For the queer Muslims out there: “We’ve always been here.”
There is a true beauty in being queer and Muslim.
Most people believe that being queer and of Islamic faith is a rare thing. However, this intersection has always been present.
“You’re gonna find queer people everywhere like no matter where you are… no matter how hidden they are,” said Izaz Umar (he/him), who is a proud bisexual Muslim transman, born and raised a Muslim.
“We have always been here,” adds Ahmed (he/him), who is a proud queer man and is the secretary of Sydney Queer Muslims, a non-for-profit organisation that provides support and resources for Queer Muslims.
It is believed that Islam and queerness cannot co-exist. In Australia, where queer Muslims face rampant Islamophobia in the LGBTQ+ community and a lack of queer acceptance in the Muslim community, they find their identities conflicted, conditioned to question themselves for being queer and religious. Some are forced to give up while others choose not to. Because how can one give up something that you were born to have?
“Everyone told me I had to be one thing or another,” said Umar. “And it took me years to get over that kind of mindset.”
“I was always Muslim,” said Ahmed. He began his journey to “reconcile being Muslim and queer” after he accepted his queerness in university. “This is something that I have worked on for 10+ years,” said Ahmed. “It is a journey that I am still on even though I am confident in both my identities.”
In doing his own research about Islam’s perspective of queerness, he uncovered that it rarely talked about it, with a few verses that scholars say are about queerness can be interpreted as if they are not. “If Islam doesn’t clearly say that queerness is wrong then there is room for discussion and acceptance.” Furthermore, he discovered evidence of queer relationships in poetry and art by pre-colonial Muslim artists, such as Rumi, a Turkish poet whose works explored gay love. “This shows that Queerness is not a new or Westernised idea, but we have been a part of the community for a long time.”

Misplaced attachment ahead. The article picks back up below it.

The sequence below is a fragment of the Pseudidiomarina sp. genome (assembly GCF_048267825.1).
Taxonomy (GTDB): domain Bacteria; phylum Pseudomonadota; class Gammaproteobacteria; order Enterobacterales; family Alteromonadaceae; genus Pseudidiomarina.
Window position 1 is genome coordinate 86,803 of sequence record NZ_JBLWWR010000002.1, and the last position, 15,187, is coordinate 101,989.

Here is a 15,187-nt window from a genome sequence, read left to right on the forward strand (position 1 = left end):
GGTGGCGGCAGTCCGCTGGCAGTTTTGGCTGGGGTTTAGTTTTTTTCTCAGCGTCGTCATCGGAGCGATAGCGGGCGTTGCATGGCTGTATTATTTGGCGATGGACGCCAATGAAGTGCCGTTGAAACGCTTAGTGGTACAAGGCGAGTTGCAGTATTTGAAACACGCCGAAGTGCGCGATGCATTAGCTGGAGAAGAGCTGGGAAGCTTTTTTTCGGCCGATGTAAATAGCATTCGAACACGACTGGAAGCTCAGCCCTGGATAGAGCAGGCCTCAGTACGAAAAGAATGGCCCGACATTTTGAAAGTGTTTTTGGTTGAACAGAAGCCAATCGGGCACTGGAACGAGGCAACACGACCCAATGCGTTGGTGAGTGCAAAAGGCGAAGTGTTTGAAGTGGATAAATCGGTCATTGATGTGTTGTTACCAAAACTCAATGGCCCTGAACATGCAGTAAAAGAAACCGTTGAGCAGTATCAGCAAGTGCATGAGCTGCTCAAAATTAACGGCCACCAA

Despite this, many queer Muslims experience backlash from their community.
“Sex and sexuality is not something that is discussed in the Muslim community,” said Ahmed. “Sex is only supposed to happen between a husband and wife. Queerness is considered a Westernised concept by the majority of the Muslim community.”
But as queer Muslims turn back to the LGBTQ+ community for that sense of belonging, they are often met with a confusing mix of backlash and acceptance.
“It was scary because I thought I was all on my own… There were queer people in my life who didn’t understand the religion side of it. And then there were the religious people in my life, such as my parents, my community, who were vehemently against anything queer. So there was no one I could talk to, who understood both of these things,” said Umar.
“The backlash is rooted in either islamophobia or anti-religion sentiment in general. The acceptance is rooted in appreciation of diversity,” said Ahmed. He said that there is enough backlash for a needed safe space for queer Muslims, and there is enough acceptance for queer Muslims to receive support from most queer organisations. These autonomous spaces help create a community where healthy discussions about queerness and faith can flourish.
Fortunately, they were able to find the beauty in being queer and Muslim.
Umar then dwelled upon the unique experience of being a queer person of colour. “I have a very, very rare perspective on life that no one else gets, because I’m not only queer, I’m also a person of colour,” said Umar. He explained that this perspective “makes you a much more empathetic person… a more tolerant person. It gives you more to love.”
“Islam is not a religion of violence. God is painted as like this terrifying overlord. But people forget, especially Muslims, forget how loving and kind Allah can be,” said Umar.
However, there is hope on the horizon. “Things are changing,” said Ahmed. “Muslim allies are coming to vocally support the queer community… More and more queer Muslims are coming out to their families and forcing an open discussion on queerness.”
For Queer Muslims who are reading this and still navigating through their identity, here are some wise words from Ahmed and Umar to get you started:
“Don’t let others define what it is to be queer and Muslim,” said Ahmed. “You belong in both communities even if the others in the community do not agree. You are not alone, there are others who went through the similar journey.”
“Research shit about Islam yourself,” said Umar. “Because there will be people around you who will tell you things without knowing the full historical context.”
“Find your people,” said Umar, who has found his people through social media such as TikTok accounts and Reddit groups. “You are not evil or wrong, or forbidden in any way… This is how Allah intended you to be. He didn’t make you queer just to send you to Hell. That would be a very unkind God.”